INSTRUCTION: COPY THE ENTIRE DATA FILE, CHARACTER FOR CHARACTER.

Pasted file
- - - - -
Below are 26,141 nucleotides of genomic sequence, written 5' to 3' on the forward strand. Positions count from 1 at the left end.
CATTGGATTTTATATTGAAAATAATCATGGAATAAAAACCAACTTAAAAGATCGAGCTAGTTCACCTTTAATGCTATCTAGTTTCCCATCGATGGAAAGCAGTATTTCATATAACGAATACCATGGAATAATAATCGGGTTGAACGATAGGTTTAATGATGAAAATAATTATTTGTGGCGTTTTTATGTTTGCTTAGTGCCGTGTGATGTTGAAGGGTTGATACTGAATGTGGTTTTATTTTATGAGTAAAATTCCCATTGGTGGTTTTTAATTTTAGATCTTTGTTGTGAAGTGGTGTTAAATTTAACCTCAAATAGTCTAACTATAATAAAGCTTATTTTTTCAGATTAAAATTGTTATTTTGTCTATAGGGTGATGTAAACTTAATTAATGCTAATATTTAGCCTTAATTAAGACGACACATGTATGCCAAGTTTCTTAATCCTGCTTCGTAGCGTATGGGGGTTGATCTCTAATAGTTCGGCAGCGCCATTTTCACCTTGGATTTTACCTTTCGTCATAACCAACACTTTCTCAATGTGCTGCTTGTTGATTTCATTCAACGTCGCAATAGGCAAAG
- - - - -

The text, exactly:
Below are 26,141 nucleotides of genomic sequence, written 5' to 3' on the forward strand. Positions count from 1 at the left end.
CATTGGATTTTATATTGAAAATAATCATGGAATAAAAACCAACTTAAAAGATCGAGCTAGTTCACCTTTAATGCTATCTAGTTTCCCATCGATGGAAAGCAGTATTTCATATAACGAATACCATGGAATAATAATCGGGTTGAACGATAGGTTTAATGATGAAAATAATTATTTGTGGCGTTTTTATGTTTGCTTAGTGCCGTGTGATGTTGAAGGGTTGATACTGAATGTGGTTTTATTTTATGAGTAAAATTCCCATTGGTGGTTTTTAATTTTAGATCTTTGTTGTGAAGTGGTGTTAAATTTAACCTCAAATAGTCTAACTATAATAAAGCTTATTTTTTCAGATTAAAATTGTTATTTTGTCTATAGGGTGATGTAAACTTAATTAATGCTAATATTTAGCCTTAATTAAGACGACACATGTATGCCAAGTTTCTTAATCCTGCTTCGTAGCGTATGGGGGTTGATCTCTAATAGTTCGGCAGCGCCATTTTCACCTTGGATTTTACCTTTCGTCATAACCAACACTTTCTCAATGTGCTGCTTGTTGATTTCATTCAACGTCGCAATAGGCAAAG